Friday, March 16, 2007

The quote below comes from a debate about government paternalism. Earlier the same person said this:
Saying "People who buy dangerous products deserve to get hurt!" is not tough-minded. It is a way of refusing to live in an unfair universe. Real tough-mindedness is saying, "Yes, sulfuric acid is a horrible painful death, and no, that mother of 5 children didn't deserve it, but we're going to keep the shops open anyway because we did this cost-benefit calculation."
Her point is that if people are not forcibly prevented from doing certain things some stupid people will do them and this is a reason in favor of paternalism. Sure these things will happen, and it does suck but people die in the most astounding variety of ways. Just about everything you've ever done has some no zero risk of death attached, and the death may be really horrible. This is no reason for paternalistic policiesWhat’s really important is the probability that something bad will happen and the severity of the consequences. Individuals are allowed knives, they are not allowed nuclear weapons and guns are a grey area. Why can people not bring themselves to be more explicit on this point?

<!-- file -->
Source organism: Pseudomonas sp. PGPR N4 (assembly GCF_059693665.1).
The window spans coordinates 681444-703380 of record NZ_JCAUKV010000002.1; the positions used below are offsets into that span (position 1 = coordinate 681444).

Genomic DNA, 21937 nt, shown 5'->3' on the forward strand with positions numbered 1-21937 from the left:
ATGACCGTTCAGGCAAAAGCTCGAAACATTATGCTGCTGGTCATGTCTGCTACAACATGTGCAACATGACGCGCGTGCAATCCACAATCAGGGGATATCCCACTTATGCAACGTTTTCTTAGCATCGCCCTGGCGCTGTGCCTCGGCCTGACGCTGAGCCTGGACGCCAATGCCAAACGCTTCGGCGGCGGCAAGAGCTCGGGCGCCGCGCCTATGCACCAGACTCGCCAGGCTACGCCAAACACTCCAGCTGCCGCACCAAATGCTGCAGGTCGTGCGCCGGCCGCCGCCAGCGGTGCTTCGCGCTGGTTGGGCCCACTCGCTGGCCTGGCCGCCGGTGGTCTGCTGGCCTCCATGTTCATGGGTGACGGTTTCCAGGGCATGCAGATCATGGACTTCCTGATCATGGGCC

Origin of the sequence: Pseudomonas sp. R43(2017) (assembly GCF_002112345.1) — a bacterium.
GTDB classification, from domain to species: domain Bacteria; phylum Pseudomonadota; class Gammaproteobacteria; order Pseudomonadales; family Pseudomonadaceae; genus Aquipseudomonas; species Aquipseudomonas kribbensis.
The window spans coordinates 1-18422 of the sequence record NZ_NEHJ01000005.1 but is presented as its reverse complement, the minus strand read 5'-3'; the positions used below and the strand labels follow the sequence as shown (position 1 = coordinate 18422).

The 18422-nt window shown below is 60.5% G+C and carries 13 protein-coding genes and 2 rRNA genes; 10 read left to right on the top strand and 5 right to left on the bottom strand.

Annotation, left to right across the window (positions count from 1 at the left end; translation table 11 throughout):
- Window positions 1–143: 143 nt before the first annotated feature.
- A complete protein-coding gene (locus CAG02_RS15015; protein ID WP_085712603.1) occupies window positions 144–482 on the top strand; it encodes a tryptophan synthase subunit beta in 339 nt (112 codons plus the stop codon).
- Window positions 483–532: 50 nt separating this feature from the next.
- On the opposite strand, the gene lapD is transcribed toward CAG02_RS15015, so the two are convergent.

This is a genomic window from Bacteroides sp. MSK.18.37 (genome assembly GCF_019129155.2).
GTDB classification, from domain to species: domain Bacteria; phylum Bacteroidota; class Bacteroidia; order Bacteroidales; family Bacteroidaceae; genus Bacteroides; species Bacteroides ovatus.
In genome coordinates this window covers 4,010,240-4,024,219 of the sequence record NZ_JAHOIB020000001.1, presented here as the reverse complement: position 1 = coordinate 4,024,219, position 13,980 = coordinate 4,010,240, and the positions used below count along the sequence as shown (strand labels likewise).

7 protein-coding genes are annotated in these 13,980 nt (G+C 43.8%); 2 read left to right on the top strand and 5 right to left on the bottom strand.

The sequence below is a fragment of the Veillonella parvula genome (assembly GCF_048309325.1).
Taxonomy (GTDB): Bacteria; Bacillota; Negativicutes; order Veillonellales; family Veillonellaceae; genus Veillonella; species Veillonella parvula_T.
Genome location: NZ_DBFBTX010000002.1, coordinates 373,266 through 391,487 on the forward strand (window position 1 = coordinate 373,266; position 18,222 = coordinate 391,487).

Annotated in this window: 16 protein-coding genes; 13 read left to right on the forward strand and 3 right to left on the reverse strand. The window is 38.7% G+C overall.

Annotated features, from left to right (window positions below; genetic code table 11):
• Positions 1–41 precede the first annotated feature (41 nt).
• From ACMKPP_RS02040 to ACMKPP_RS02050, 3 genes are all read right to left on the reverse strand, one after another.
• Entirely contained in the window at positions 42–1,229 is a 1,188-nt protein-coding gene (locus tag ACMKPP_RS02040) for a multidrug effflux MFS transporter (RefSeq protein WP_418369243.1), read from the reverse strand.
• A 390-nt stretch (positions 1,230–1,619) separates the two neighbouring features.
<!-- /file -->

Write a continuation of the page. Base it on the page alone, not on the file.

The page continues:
Later she says:
They will lose their jobs, lose their pensions, lose their health insurance, be ground down to bloody stumps by poverty, perhaps die, and they won't deserve it either.
Hectic. Am I allowed to jump to conclusions about her bias. I agree that people will do stupid, tragic things, but is this really something that happens in rich countries? Like she says this is just a straight forward factual question.

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